Reply to Melanie on for-profits and not-for-profit healthcare institutions

Reply to Melanie on for-profits and not-for-profit healthcare institutions

Reply to Melanie on for-profits and not-for-profit healthcare institutions.

In addition to the thread, you are required to reply to at least 2 other classmates’ threads. Each reply must be 300–400 words. You must include at least 2 citations for each thread, and at least 1 citation for each reply and Biblical Integration Current APA format must be used.American Psychological Association. Publication manual of the American Psychological Association (Current ed.). Washington, DC: Author.
Lee, R. H. (2019). Economics for healthcare managers (4rd ed.). Chicago, IL: AUPHA. ISBN: 9781640550488.

Discussion Board 4

Harrington (2016) notes that a for-profit organization is an organization that has profit remaining after all obligations have been discharged. The profits from the for-profit organization boost the wealth of the organization or its owner. A for-profit organization can be thought of as a business that is owned and exists to produce revenue that surpasses spending. A for-profit organization can be privately or publicly owned by an individual or group (Harrington, 2016). When a for-profit organization is publicly owned stocks can be purchased or sold on the open stock market and has a board of directors who decide on the distribution of profits and satisfaction in a publicly owned for-profit organization. One example of a for-profit organization would be a hospital chain such as Baptist Hospitals.

Not-for-profit organization exists to meet the needs of others and is not owned but rather held in trust and according to Harrington (2016), “there are many hospitals that fit into this tax status” (p. 12). The Internal Revenue Service (IRS) produced two categories for not-for-profit organizations which are 501(c) (6) and 501 (c) (3). Organizations in the 501 (c) (6) category can buy and sell goods and services only “with the intent of benefiting a major interest group” (Harrington, 2016, p. 12). Organizations in the 501 (c) (3) category are mainly exempt from federal taxes and must limit their activities to those deemed for the public interest (Harrington, 2016). When a donation is made to a 501 (c) (3) the organization it can be a tax deduction for the individual making the donation (Harrington, 2016). An example of a not-for-profit organization is St. Jude Children’s Research Hospital that falls into the 501 (c)(3) category.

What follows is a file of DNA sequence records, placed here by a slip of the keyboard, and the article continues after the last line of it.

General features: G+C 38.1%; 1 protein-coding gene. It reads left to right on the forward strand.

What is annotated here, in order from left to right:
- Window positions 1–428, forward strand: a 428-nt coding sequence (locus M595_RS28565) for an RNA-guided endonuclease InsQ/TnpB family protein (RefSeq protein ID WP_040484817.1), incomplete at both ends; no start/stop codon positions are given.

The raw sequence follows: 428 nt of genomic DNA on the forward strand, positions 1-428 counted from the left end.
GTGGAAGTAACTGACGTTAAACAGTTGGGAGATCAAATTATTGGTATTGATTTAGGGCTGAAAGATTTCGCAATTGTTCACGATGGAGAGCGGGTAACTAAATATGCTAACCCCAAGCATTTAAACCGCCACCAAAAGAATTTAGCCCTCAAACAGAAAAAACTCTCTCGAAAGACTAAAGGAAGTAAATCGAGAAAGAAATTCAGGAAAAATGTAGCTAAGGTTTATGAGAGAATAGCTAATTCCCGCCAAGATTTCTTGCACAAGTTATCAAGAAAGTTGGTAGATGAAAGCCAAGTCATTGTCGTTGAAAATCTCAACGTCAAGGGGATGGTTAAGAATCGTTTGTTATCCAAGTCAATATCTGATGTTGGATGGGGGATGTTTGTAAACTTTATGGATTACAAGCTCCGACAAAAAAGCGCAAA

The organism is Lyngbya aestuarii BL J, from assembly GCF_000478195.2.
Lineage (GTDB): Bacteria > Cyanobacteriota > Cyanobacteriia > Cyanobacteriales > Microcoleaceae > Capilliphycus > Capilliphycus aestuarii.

Wübker & Wuckel (2019) noted that for-profits hospitals are not regarded as hospitals that offer much community benefit making them barred tax exemption while not-for-profit hospitals exist to benefit the community making them eligible for tax exemption. If a for-profit hospital cannot offer positive community benefits the patients cannot receive sufficient care and health professionals cannot provide a high-level quality of care to assist with bettering the health of the community. According to Paul et al. (2019), healthcare costs are increasing which makes enhancing the quality of care while decreasing unnecessary waste more important. For-profit organizations profit from generated revenue which for insurance companies might mean providing expensive, needless tests to produce more revenue. According to Wübker & Wuckel (2019), not-for-profit United States hospitals provide superior quality and access to their community. With community health and well-being being the focal point for health professionals in not-for-profit hospitals better quality and care can be provided to the patients. Insurance companies may have a smaller risk for the expensive, needless tests one might provide to generate more revenue. Ecclesiastes 5:10 says, “Whoever loves money never has enough; whoever loves wealth is never satisfied with their income. This too is meaningless” (NIV). For-profit organizations are driven by the increase in money and will continue to be so as there will never be “enough” money to satisfy this type of organization. Money and wealth mean nothing and are not as important as serving the community by focusing on the health and the well-being of the population.

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